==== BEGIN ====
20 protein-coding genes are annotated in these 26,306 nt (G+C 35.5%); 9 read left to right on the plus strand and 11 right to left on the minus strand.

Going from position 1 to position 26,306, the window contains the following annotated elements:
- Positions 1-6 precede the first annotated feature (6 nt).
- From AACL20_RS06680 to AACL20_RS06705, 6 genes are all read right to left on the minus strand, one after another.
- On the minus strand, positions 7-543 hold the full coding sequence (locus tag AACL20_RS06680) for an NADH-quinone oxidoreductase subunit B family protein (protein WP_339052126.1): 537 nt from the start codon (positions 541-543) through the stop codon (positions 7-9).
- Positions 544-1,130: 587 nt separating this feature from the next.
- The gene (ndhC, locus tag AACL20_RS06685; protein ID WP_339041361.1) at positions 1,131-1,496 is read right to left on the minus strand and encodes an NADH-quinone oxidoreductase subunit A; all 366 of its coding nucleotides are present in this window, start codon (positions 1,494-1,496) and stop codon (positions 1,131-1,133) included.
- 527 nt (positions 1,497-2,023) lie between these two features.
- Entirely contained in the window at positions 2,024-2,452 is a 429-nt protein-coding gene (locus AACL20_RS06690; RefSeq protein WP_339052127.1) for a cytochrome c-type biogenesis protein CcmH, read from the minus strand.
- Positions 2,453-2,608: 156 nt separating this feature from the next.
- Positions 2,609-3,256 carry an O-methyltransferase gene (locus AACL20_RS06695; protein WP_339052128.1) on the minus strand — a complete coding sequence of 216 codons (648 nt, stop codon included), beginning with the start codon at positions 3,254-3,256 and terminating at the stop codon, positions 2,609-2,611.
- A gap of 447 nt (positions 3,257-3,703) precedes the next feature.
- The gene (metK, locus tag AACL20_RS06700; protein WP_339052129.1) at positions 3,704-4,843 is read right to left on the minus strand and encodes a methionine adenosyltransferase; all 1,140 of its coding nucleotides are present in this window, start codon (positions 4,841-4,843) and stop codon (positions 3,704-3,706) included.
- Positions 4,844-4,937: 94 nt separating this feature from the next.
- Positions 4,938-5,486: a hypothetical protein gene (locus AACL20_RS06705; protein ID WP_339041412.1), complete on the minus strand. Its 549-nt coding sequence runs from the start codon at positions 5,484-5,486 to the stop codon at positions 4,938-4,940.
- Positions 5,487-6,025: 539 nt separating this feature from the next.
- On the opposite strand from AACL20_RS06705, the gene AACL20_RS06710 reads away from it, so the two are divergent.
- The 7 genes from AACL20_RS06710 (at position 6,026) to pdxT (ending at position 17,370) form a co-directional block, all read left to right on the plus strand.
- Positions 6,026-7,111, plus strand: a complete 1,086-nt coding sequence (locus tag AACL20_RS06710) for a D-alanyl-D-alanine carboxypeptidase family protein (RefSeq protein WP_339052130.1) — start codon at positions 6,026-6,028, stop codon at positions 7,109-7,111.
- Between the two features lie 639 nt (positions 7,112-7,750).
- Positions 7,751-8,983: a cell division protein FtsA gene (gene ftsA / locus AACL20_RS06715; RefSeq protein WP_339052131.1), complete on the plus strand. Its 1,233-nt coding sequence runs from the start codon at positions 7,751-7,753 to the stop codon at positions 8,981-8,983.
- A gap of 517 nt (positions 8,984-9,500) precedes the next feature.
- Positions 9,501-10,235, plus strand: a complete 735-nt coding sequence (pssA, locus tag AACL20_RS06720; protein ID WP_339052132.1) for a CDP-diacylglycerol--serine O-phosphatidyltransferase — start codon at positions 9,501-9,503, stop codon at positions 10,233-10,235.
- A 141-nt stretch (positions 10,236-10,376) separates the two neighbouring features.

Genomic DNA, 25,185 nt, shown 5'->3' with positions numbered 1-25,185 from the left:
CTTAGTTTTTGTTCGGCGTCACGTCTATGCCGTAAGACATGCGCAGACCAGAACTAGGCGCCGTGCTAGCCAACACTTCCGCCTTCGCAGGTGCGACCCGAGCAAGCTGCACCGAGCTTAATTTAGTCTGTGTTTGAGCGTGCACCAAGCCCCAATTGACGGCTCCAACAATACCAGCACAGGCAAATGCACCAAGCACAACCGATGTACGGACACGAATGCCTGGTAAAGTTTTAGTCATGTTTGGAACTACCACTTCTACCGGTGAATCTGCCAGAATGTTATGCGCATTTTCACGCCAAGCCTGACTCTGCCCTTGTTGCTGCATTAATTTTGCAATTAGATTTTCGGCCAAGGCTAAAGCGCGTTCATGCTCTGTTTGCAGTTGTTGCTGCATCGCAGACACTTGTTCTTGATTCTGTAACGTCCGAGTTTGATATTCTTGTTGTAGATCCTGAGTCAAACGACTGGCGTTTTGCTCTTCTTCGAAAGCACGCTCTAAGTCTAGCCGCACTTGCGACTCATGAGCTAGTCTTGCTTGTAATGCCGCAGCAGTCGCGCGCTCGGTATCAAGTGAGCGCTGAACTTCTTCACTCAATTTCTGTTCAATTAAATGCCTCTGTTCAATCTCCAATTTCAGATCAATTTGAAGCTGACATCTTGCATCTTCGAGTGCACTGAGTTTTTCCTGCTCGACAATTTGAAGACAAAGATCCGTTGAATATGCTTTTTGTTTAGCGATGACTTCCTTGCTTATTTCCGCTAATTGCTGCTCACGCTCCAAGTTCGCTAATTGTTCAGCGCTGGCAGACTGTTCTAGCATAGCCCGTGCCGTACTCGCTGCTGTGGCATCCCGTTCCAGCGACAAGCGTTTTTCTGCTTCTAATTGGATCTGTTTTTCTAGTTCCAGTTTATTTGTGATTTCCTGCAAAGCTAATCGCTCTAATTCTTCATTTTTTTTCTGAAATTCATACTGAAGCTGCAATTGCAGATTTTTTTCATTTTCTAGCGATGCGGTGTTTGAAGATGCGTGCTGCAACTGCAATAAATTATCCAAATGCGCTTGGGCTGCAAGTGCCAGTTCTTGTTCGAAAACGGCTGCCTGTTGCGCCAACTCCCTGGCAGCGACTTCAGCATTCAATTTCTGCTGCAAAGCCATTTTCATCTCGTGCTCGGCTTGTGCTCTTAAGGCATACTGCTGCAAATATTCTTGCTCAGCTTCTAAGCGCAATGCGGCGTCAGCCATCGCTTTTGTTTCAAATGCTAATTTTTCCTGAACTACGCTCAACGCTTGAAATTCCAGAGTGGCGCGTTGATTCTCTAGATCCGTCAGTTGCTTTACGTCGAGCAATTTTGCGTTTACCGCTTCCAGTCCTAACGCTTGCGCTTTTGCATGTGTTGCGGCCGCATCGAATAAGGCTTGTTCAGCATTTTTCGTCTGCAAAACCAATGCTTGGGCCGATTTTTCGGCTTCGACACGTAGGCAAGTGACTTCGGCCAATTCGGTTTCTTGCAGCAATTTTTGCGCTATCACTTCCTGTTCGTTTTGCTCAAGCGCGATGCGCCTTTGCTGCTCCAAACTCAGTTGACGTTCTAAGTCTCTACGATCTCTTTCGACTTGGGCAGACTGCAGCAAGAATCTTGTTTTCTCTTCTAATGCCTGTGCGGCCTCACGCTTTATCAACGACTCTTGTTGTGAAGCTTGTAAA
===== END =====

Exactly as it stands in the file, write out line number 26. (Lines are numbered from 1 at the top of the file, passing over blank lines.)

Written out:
CTTAGTTTTTGTTCGGCGTCACGTCTATGCCGTAAGACATGCGCAGACCAGAACTAGGCGCCGTGCTAGCCAACACTTCCGCCTTCGCAGGTGCGACCCGAGCAAGCTGCACCGAGCTTAATTTAGTCTGTGTTTGAGCGTGCACCAAGCCCCAATTGACGGCTCCAACAATACCAGCACAGGCAAATGCACCAAGCACAACCGATGTACGGACACGAATGCCTGGTAAAGTTTTAGTCATGTTTGGAACTACCACTTCTACCGGTGAATCTGCCAGAATGTTATGCGCATTTTCACGCCAAGCCTGACTCTGCCCTTGTTGCTGCATTAATTTTGCAATTAGATTTTCGGCCAAGGCTAAAGCGCGTTCATGCTCTGTTTGCAGTTGTTGCTGCATCGCAGACACTTGTTCTTGATTCTGTAACGTCCGAGTTTGATATTCTTGTTGTAGATCCTGAGTCAAACGACTGGCGTTTTGCTCTTCTTCGAAAGCACGCTCTAAGTCTAGCCGCACTTGCGACTCATGAGCTAGTCTTGCTTGTAATGCCGCAGCAGTCGCGCGCTCGGTATCAAGTGAGCGCTGAACTTCTTCACTCAATTTCTGTTCAATTAAATGCCTCTGTTCAATCTCCAATTTCAGATCAATTTGAAGCTGACATCTTGCATCTTCGAGTGCACTGAGTTTTTCCTGCTCGACAATTTGAAGACAAAGATCCGTTGAATATGCTTTTTGTTTAGCGATGACTTCCTTGCTTATTTCCGCTAATTGCTGCTCACGCTCCAAGTTCGCTAATTGTTCAGCGCTGGCAGACTGTTCTAGCATAGCCCGTGCCGTACTCGCTGCTGTGGCATCCCGTTCCAGCGACAAGCGTTTTTCTGCTTCTAATTGGATCTGTTTTTCTAGTTCCAGTTTATTTGTGATTTCCTGCAAAGCTAATCGCTCTAATTCTTCATTTTTTTTCTGAAATTCATACTGAAGCTGCAATTGCAGATTTTTTTCATTTTCTAGCGATGCGGTGTTTGAAGATGCGTGCTGCAACTGCAATAAATTATCCAAATGCGCTTGGGCTGCAAGTGCCAGTTCTTGTTCGAAAACGGCTGCCTGTTGCGCCAACTCCCTGGCAGCGACTTCAGCATTCAATTTCTGCTGCAAAGCCATTTTCATCTCGTGCTCGGCTTGTGCTCTTAAGGCATACTGCTGCAAATATTCTTGCTCAGCTTCTAAGCGCAATGCGGCGTCAGCCATCGCTTTTGTTTCAAATGCTAATTTTTCCTGAACTACGCTCAACGCTTGAAATTCCAGAGTGGCGCGTTGATTCTCTAGATCCGTCAGTTGCTTTACGTCGAGCAATTTTGCGTTTACCGCTTCCAGTCCTAACGCTTGCGCTTTTGCATGTGTTGCGGCCGCATCGAATAAGGCTTGTTCAGCATTTTTCGTCTGCAAAACCAATGCTTGGGCCGATTTTTCGGCTTCGACACGTAGGCAAGTGACTTCGGCCAATTCGGTTTCTTGCAGCAATTTTTGCGCTATCACTTCCTGTTCGTTTTGCTCAAGCGCGATGCGCCTTTGCTGCTCCAAACTCAGTTGACGTTCTAAGTCTCTACGATCTCTTTCGACTTGGGCAGACTGCAGCAAGAATCTTGTTTTCTCTTCTAATGCCTGTGCGGCCTCACGCTTTATCAACGACTCTTGTTGTGAAGCTTGTAAA